Sleep metrics including AHI, AHI ≥15, apneas, hypopneas, mean SaO2 and sleep efficiency were found to be similar between DME+ and DME- eyes. Similar findings have been reported.8,9 Du et al conducted a cross-sectional study and did not find AHI, severity of OSA, ODI, and minimum SaO2 to be significantly associated with risk of DR, despite adjusting for thirteen confounding factors.10 No significant associations between DME and presence of OSA, AHI, total sleep duration, short sleep duration of <5 hours, and excessive daytime sleepiness have also been reported.8 Contrarily, a case-control study found mean AHI to be significantly higher in patients with DME compared to those without, indicating a greater prevalence of OSA in patients with DME in their study group.11
At baseline, logMAR BCVA and mean CRT values were significantly different among the four subgroups. With an equivalent number of aflibercept injections over 12m, DME+ groups showed significantly higher CRT and logMAR values at 12m, regardless of OSA status. This is not surprising given that logMAR BCVA and CRT are anatomical and functional outcomes of DME. Mason et al did not find sleep disordered breathing to be correlated to macular thickness,18 indicating that correlation to CRT thickness may be more prominent in patients with clinically significant sleep apnea. Overall, aside from being a marker of DME, CRT may not be an ideal independent marker for OSA severity.
To analyse CPAP efficacy, DME+ eyes without OSA (OSA-DME+), DME+ eyes with treated OSA (CPAP adherent OSA+DME+), and DME+ eyes with untreated OSA (CPAP non-adherent OSA+DME+) were compared. All patients in these three cohorts received anti-VEGF therapy in a treat-and-extend protocol. While OSA-DME+ patients showed significant improvement in logMAR VA and mean CRT at 6m and 12m, it appears that the presence of OSA may impact anti-VEGF efficacy on improving DME outcomes as both OSA+DME+ cohorts did not show significant improvement overtime. However, DR severity was significantly lower in CPAP adherent OSA+DME+ compared to CPAP non-adherent OSA+DME+ and statistically equivalent to OSA-DME+ DR severity. Interestingly, adherent CPAP therapy did not lower DR severity in OSA+DME- eyes over 6m or 12m. These patients did not receive anti-VEGF as there was no clinical indication. Altogether, these findings show that while CPAP treatment may not improve functional and anatomical outcomes of DME (VA and CRT, respectively), it may potentially reduce DR severity in DME eyes when used in conjunction with intravitreal anti-VEGF therapy.
Presence of OSA may diminish clinical efficacy of intravitreal anti-VEGF treatment of DME. Although serum VEGF levels were found to be significantly higher in DR patients with OSA,17 there are likely a significantly greater number of other inflammatory cytokines involved beyond VEGF alone, leading to more advanced pathology in OSA+ patients. This may include pro-inflammatory cytokines such as tumor necrosis factor-α (TNF-α), interleukin 8 (IL-8), intercellular adhesion molecule 1 (ICAM-1), and interleukin 6 (IL-6), which have been reported to be elevated in conditions such as OSA and DME.23–27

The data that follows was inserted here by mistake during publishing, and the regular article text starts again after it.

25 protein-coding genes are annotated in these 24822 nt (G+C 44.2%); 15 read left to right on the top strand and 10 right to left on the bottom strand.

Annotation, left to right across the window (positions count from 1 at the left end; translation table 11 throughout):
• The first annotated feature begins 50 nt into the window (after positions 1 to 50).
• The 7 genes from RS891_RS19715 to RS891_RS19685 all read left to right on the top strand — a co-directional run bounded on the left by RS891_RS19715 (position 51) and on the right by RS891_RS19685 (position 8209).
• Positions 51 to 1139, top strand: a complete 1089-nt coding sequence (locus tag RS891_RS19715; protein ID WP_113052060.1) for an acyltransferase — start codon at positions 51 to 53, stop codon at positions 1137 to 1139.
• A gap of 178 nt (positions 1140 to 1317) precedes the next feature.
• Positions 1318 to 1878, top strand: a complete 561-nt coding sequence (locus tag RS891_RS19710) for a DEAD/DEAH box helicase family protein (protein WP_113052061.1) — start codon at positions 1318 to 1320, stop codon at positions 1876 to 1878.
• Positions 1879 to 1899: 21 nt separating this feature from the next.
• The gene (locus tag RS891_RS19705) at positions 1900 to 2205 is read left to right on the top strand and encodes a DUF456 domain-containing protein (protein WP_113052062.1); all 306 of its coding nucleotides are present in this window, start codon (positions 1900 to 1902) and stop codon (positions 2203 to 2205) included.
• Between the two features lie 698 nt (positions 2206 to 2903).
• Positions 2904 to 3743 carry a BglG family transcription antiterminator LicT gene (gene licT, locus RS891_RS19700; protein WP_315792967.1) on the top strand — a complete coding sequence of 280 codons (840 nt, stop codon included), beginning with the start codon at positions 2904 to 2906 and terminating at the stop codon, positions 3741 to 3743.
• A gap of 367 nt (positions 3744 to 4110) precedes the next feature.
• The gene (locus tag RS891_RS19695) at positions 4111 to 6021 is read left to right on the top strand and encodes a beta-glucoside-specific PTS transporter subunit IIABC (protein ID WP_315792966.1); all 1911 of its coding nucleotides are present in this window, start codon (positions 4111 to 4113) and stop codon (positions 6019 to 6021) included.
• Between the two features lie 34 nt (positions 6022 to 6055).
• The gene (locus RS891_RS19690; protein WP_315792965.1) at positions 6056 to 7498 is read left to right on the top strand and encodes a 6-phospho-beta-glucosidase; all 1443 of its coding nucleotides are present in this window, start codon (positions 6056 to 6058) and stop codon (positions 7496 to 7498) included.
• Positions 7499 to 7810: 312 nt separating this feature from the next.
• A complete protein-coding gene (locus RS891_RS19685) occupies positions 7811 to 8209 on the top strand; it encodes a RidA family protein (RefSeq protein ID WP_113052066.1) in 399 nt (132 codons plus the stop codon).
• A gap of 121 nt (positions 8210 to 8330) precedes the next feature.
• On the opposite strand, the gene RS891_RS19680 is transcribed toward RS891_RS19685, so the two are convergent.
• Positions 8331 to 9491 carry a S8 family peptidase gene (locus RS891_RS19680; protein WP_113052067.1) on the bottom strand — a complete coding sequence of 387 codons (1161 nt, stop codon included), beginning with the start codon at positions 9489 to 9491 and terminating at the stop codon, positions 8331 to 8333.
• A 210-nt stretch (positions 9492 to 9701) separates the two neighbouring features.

Mason et al have demonstrated improved VA after six-months of highly compliant CPAP usage.28 Contrarily, the Retinopathy and Concurrent Obstructive Sleep Apnea (ROSA) randomized control trial concluded that CPAP did not improve VA in patients with DR and DME.29 However, Smith et al point out that CPAP compliance is not as high in the ROSA trial compared to the study by Mason et al, and further demonstrates the efficacy of compliant CPAP usage in lowering the risk of DR and DME.30 Compliant CPAP usage in this study was defined to be at least 4 hours on 70% of nights.30
It has been demonstrated that prolonged anti-VEGF therapy in DME patients may present a theoretical risk for cardiovascular accident and mortality.31,32 Future studies investigating whether OSA may be a variable associated with cardiovascular events in DME patients treated with anti-VEGF may also be of interest.
When examining eyes with existing DR, we found patients with OSA have significantly higher DR severity scores. However, logistic regression analysis of specific OSA scores (AHI, minimum and mean SaO2) to DR severity score did not show any correlation. Contrary to our findings, Altaf et al reported a dose-dependent relationship between OSA severity and progression to advanced DR.20
The findings in this study are subject to limitations, such as enforcing CPAP adherence and treatment. Coupled with the drop-out of patients prior to completing a sleep study, the study sample size was significantly reduced. Given the low rate of CPAP utilization definitive conclusions may not be drawn from CPAP analysis. Furthermore, although our multivariate analysis showed no association between OSA and DME when adjusting for BMI, hypertension, age, and sex, this is likely largely due to the small sample size. It may instead show that variables of BMI and age are also significant determinants of OSA in our cohort. These variables are not independent of each other as older patients tended to have a longer length of DM presence, which is also associated with a greater chance of DME. Moreover, a higher BMI is a risk factor for DME.